In the middle 1980’s, I was living in Ashland, Massachusetts, on Land’s End Way. In consecutive Decembers, I picked up really horrid sinus infections, complete with rivers of vividly-colored mucus, chills and fever, and the accompanying derangement.
During the first of these, sleeping in a recliner to preserve my very life, I watched the movie “Angel Heart” in bits and pieces in the wee hours of consecutive nights, while fading in and out of consciousness. After three or four nights, I had assembled that movie into something really cosmic and fascinating in my mind. When I finally saw it from start to finish, I realized that my version was nothing like the original. I don’t dislike the movie, but it’s The Hobbit to my Lord of the Rings in literary merit. If I could remember my version, that is.
The more important encounter came the next winter, when I had a slightly less threatening infection. I felt awful, my mental processes were just as disjointed, but I could breathe a little better, so instead of watching TV in the recliner, I was listening to NPR on my Walkman while lying on the couch. On came the overnight “interesting music” program, with a long narration about an Irish harper who blended baroque influences with traditional Irish airs. The music was like coming home, like something I had been looking for forever. The composer’s name was mentioned frequently, and every time I heard it, I made a mental note “Must remember that name,” and then fell asleep when the music resumed.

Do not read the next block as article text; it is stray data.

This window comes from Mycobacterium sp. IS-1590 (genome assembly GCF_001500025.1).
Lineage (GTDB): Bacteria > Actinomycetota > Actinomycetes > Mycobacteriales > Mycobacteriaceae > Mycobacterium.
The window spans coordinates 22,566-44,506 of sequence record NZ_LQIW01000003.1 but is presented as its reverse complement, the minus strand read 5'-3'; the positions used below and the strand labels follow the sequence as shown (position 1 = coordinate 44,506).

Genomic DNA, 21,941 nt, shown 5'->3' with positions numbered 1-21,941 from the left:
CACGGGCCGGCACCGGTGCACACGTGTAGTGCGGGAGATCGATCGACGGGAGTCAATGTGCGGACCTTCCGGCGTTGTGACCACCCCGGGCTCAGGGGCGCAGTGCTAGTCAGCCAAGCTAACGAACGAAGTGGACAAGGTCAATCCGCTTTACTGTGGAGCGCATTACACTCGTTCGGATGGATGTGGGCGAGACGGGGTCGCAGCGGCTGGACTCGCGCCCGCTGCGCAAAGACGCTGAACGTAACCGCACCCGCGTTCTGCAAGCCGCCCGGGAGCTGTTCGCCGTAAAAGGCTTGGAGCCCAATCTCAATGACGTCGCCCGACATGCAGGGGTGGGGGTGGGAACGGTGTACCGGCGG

Just as one might expect, I woke up that morning with a head full of haunting music, and a pretty good idea that the name I needed to look for was T– O’—. This was quite frustrating, but I was driven. I had to hear that music again, that intricate yet robust music that resonated so perfectly with 1/4 of my DNA.
A couple of days later, I had a chance to hit my local New Age store (a few miles away in Medway). I just went to the ample Celtic section and flipped tapes until I hit “Patrick Ball plays the music of Turlough O’Carolan.” There was my mystery harper! So I brought the tape home and played it. Played it a lot.
Come 1991, my Mother was dead, and I would go visit my Dad up in Tennessee to help out with business and make sure he was doing well. When he complained of having trouble sleeping, we bought him a cheap tape player and I loaned him my O’Carolan tape. I didn’t know about melatonin yet.
Forward to 1993, Dad is gone, and I’m packing up their house. I find the tape player with the O’Carolan tape in it: he had played it until the tape broke.